In major metropolitan areas in the U.S. with greater numbers of Black, Hispanic, and socioeconomically disadvantaged residents, rates of transcatheter aortic valve replacement (TAVR) for aortic stenosis were significantly lower, even after adjusting for age and comorbidities, according to a study published in JAMA Cardiology.
“Indeed, the considerable numerical growth in TAVR programs in the U.S. over the previous decade has not been equitable. Hospitals starting TAVR programs cared for patients with greater wealth compared with similar hospitals that did not start TAVR programs. Additionally, communities of lower socioeconomic status had lower TAVR rates than communities of higher socioeconomic status, although questions remain on the prevalence of symptomatic aortic stenosis in different populations. Some of this disparity is explained by geographic factors; most TAVR centers opened in metropolitan areas with existing TAVR centers, and few TAVR centers were initially located in rural areas,” wrote Ashwin S. Nathan, MD, MS, of the Hospital of the University of Pennsylvania, Philadelphia, and colleagues.
“However, physical proximity may not be sufficient to guarantee access to a procedure. Biases in initial diagnosis, care delivery, referral patterns, social determinants of health (such as the ability to miss work for medical appointments), availability of transportation to subspecialist appointments and testing, language barriers, lack of trust in the health care system, and other structural factors may also represent barriers to accessing high-technology health care for vulnerable population,” they added.
In an email correspondence, Nathan told BreakingMED: “I am interested in studying and addressing inequities in access to novel cardiovascular technologies and therapies. In a previous study, we identified a geographic inequity in access to TAVR, and in this follow up study, we wanted to see if there were racial, ethnic and socioeconomic inequities in access to TAVR even when people live within the same region as a TAVR center.”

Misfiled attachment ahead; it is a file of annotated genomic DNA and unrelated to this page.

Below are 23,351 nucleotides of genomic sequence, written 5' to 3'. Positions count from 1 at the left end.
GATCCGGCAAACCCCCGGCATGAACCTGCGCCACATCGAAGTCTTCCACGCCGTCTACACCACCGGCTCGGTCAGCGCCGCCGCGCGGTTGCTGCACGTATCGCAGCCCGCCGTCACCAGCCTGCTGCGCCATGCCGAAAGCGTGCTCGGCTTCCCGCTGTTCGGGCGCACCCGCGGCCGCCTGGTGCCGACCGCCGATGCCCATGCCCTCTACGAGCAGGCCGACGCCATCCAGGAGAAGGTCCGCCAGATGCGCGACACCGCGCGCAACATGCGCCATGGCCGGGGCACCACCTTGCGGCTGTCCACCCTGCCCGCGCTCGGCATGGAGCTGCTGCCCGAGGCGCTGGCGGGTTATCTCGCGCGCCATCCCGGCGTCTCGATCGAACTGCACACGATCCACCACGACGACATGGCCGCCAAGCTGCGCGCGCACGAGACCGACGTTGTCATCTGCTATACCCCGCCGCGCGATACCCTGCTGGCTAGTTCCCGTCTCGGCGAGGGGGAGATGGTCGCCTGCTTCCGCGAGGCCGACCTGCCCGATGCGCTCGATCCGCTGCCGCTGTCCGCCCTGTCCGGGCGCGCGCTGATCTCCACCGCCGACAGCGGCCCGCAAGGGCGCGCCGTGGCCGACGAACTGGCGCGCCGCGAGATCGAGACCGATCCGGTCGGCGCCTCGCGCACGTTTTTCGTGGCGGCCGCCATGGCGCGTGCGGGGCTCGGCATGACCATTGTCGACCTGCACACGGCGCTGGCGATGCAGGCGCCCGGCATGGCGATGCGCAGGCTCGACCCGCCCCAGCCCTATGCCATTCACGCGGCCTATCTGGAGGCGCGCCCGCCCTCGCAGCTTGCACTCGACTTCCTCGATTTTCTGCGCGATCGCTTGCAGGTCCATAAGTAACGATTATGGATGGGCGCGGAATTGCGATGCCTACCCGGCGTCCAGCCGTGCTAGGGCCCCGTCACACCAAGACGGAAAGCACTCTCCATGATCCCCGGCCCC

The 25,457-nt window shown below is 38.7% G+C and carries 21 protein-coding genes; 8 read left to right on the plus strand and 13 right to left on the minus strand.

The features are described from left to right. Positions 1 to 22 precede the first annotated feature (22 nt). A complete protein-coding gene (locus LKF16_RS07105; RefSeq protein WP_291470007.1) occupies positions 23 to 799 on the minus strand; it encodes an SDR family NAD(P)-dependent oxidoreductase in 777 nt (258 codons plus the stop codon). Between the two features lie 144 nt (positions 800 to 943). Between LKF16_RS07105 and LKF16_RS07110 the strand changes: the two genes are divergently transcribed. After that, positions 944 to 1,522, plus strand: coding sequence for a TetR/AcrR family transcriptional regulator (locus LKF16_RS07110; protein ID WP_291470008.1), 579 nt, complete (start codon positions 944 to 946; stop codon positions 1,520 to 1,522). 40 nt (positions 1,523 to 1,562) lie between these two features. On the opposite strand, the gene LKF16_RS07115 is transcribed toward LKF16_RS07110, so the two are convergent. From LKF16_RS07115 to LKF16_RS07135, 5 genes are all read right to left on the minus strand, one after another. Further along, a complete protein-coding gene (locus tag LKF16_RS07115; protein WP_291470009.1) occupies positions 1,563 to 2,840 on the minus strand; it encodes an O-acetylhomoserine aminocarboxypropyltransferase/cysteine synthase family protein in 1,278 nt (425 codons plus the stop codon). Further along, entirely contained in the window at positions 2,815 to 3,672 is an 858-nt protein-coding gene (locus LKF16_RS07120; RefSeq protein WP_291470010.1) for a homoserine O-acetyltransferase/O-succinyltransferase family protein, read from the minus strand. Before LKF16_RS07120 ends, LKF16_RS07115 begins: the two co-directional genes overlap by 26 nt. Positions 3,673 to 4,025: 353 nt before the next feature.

For this multicenter, nationwide, cross-sectional, observational study, Nathan and fellow researchers analyzed Medicare claims data between Jan. 1, 2012, and Dec. 31, 2018, from fee-for-service Medicare beneficiaries aged 66 years or older who resided in the 25 largest metropolitan core-based statistical areas. Their goal was to assess associations between zip code-level racial, ethnic, and socioeconomic composition and TAVR rates.
In all, they included 7,590 individual zip codes within the metropolitan areas, and assigned patients to core-based statistical areas (CBSAs). These CBSAs are “distinct geographic areas consisting of an urban center and surrounding counties that are socioeconomically linked to the urban center by commuting, representing areas where people work and live,” explained researchers.
Mean age of Medicare beneficiaries was 71.4 years, 47.6% were men, 73.8% were White, 11.1% Black, 8.0% Hispanic, and 4.0% Asian.
The median number of TAVR centers per CBSA was seven, and the mean number of TAVRs performed per 100,000 Medicare beneficiaries was 249.
Nathan and colleagues found the following:
- For each $1,000 decrease in the median household income, the number of TAVR procedures per 100,000 Medicare beneficiaries decreased by 0.2% (95% CI: 0.1%-0.4%; P=0.002).
- For each 1% increase in the proportion of dually eligible for Medicaid patients, the number of TAVR procedures per 100,000 Medicare beneficiaries was 2.1% lower (95% CI: 1.3%-2.9%; P˂0.001).
In zip codes with a higher number of Black and Hispanic beneficiaries, TAVR rates were lower despite adjustment for socioeconomic markers, age, and comorbidities. When adjusted for median household income, the following results were seen:
- For each 1% increase in the proportion of Black patients in a zip code, the number of TAVR procedures per 100,000 Medicare beneficiaries decreased by 1.1% (95% CI: 0.6%-1.7%; P˂0.001).
- For each 1% increase in the number of Hispanic patients, it decreased by 1.2% (95% CI: 0.2%-2.2%; P=0.03).